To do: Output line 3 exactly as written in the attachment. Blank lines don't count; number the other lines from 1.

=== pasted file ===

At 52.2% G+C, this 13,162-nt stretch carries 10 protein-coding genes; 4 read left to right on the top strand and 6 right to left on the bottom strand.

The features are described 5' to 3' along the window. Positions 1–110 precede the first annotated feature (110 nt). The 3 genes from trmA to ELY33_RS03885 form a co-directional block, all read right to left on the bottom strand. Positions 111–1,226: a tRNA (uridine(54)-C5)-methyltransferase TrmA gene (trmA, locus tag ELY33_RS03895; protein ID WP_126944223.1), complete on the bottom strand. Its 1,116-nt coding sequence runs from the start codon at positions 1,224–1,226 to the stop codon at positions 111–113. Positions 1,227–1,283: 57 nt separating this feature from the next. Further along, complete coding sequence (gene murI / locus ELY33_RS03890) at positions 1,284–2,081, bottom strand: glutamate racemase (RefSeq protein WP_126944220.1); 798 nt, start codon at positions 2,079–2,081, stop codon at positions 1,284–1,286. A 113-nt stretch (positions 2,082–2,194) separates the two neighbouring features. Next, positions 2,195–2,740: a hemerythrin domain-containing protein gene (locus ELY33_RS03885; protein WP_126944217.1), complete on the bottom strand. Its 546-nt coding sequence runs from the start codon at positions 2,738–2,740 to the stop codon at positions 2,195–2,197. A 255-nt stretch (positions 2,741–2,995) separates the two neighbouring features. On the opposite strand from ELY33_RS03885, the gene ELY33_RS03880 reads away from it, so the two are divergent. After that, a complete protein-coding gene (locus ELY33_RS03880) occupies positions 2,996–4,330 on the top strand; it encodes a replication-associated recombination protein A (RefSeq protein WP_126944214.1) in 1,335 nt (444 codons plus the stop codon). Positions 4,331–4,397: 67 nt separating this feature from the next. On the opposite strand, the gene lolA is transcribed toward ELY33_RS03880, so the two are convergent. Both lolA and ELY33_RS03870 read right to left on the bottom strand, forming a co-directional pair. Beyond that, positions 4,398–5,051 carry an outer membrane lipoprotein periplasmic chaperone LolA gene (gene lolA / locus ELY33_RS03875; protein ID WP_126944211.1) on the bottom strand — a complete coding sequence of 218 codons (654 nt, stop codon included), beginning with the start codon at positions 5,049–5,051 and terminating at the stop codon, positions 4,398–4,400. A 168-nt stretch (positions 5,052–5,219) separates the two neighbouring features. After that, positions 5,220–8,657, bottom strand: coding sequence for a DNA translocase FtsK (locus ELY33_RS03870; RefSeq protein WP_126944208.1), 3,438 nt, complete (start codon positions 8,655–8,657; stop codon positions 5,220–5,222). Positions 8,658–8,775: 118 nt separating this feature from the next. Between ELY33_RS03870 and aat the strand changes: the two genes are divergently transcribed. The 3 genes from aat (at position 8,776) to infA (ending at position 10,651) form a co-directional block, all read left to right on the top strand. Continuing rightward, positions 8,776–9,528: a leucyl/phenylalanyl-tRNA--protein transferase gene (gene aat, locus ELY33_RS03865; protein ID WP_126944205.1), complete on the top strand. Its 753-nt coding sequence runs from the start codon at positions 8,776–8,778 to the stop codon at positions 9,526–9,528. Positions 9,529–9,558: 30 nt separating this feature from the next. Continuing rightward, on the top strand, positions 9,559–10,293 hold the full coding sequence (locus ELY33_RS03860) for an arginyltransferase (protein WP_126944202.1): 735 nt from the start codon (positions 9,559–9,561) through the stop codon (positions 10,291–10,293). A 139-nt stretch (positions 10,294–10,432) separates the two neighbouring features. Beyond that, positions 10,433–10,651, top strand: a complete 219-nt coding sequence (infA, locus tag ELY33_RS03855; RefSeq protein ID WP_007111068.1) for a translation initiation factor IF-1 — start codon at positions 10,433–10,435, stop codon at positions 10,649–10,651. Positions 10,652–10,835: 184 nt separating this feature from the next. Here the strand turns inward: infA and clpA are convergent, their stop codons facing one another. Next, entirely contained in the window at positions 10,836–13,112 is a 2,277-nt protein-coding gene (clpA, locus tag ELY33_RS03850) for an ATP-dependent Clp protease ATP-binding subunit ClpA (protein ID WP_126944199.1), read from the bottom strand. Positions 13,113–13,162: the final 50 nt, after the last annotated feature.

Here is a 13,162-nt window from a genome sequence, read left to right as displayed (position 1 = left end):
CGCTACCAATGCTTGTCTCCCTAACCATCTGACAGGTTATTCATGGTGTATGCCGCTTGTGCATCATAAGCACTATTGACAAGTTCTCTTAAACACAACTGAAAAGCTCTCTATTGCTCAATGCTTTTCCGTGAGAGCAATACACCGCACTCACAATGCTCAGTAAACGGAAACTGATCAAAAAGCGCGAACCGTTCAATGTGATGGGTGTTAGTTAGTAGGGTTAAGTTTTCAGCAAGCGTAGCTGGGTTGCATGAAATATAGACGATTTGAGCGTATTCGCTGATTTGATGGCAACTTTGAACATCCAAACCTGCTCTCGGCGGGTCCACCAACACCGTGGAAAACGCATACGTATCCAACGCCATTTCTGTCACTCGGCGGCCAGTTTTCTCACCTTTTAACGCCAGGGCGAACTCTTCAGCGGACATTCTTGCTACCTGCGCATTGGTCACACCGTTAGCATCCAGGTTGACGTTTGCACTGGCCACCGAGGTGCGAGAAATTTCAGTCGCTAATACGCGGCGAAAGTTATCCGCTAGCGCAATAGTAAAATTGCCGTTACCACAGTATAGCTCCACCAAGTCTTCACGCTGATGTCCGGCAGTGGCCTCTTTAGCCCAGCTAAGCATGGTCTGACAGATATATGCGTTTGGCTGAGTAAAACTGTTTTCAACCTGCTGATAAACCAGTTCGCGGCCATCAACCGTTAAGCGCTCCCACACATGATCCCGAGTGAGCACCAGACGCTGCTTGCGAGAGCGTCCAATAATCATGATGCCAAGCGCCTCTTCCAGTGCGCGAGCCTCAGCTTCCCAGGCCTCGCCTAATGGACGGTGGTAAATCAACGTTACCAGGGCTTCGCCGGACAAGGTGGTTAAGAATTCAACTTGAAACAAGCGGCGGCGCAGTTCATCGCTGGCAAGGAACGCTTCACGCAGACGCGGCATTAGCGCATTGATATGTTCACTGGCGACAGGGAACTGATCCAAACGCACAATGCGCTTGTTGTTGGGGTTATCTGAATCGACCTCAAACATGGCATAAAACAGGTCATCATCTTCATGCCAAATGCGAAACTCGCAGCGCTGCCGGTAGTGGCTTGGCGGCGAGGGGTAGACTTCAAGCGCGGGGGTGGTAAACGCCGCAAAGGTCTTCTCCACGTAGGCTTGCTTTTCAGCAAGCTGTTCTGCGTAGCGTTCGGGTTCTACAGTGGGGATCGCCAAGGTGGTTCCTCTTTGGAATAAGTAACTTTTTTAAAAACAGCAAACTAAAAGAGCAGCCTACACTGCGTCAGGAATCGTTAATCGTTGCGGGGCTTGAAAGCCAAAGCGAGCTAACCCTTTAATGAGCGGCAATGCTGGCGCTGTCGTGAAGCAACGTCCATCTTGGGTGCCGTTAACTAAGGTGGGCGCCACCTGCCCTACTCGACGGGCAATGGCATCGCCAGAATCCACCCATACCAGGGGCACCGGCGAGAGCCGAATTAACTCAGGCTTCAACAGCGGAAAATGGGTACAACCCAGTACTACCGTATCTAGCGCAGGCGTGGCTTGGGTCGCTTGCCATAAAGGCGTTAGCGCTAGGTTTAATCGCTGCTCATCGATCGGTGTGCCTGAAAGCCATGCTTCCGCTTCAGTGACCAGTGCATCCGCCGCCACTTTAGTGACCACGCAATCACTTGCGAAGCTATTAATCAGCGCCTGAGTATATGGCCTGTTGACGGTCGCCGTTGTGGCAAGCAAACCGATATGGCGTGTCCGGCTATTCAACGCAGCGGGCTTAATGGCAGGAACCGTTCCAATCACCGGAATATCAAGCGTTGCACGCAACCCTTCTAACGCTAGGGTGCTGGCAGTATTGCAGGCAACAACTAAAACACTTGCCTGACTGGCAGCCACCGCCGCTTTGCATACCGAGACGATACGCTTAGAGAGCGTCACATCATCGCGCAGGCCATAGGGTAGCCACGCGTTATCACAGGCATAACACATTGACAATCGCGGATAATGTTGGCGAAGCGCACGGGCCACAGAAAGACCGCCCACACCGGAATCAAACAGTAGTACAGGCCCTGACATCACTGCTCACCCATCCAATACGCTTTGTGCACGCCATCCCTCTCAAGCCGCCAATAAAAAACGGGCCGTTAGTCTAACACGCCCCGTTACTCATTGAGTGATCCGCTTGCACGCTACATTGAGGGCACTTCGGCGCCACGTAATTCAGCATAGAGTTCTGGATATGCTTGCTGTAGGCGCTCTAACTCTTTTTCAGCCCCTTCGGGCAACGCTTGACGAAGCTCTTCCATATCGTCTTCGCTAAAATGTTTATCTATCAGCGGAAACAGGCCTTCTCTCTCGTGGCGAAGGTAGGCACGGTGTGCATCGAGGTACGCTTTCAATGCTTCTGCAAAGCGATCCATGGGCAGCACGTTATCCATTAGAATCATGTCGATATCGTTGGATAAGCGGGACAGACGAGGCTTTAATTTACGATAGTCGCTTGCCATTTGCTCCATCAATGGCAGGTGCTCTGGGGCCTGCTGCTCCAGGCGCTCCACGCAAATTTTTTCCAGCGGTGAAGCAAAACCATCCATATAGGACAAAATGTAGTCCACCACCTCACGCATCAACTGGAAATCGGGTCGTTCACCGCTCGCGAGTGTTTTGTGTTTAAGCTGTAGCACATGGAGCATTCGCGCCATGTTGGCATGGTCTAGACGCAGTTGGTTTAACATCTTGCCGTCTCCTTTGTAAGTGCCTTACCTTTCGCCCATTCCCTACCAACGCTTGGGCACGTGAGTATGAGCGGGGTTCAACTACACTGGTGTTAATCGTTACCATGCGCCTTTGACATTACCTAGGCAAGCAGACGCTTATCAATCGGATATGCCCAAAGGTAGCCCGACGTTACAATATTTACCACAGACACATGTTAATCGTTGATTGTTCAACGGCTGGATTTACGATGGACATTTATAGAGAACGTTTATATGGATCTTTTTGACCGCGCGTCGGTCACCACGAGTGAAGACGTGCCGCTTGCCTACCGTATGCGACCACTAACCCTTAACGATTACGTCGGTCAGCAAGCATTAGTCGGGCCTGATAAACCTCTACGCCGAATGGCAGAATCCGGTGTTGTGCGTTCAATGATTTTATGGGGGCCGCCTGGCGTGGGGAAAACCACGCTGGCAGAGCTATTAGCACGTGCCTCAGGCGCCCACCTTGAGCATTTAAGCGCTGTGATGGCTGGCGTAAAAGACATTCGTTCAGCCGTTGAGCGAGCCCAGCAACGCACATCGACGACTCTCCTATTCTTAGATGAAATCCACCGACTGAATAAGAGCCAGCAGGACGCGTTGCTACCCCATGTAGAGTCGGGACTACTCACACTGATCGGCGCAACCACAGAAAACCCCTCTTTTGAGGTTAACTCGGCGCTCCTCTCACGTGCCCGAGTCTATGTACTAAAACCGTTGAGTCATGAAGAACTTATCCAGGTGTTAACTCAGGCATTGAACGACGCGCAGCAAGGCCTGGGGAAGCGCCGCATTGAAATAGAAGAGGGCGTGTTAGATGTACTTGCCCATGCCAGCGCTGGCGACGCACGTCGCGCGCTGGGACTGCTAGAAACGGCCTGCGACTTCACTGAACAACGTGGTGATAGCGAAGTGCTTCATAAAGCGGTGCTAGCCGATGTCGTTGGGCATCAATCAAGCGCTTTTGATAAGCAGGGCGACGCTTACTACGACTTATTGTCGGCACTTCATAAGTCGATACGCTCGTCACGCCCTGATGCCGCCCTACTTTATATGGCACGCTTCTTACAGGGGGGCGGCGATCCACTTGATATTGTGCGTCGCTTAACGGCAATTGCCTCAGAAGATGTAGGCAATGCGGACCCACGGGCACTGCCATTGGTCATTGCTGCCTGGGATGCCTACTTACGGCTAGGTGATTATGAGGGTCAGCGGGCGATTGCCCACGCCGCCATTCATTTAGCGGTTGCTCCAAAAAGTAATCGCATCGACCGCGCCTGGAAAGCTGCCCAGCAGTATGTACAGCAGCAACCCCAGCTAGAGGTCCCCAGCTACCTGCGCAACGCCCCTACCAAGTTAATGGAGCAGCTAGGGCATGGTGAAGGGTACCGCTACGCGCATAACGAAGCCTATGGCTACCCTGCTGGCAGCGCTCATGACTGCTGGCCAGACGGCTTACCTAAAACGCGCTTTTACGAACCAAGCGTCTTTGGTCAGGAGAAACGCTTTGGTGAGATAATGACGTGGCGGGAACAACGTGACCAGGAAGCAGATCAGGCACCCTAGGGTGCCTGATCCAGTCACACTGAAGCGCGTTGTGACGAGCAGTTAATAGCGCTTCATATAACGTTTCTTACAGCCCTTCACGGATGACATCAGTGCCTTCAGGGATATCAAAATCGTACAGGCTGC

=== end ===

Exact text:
Here is a 13,162-nt window from a genome sequence, read left to right as displayed (position 1 = left end):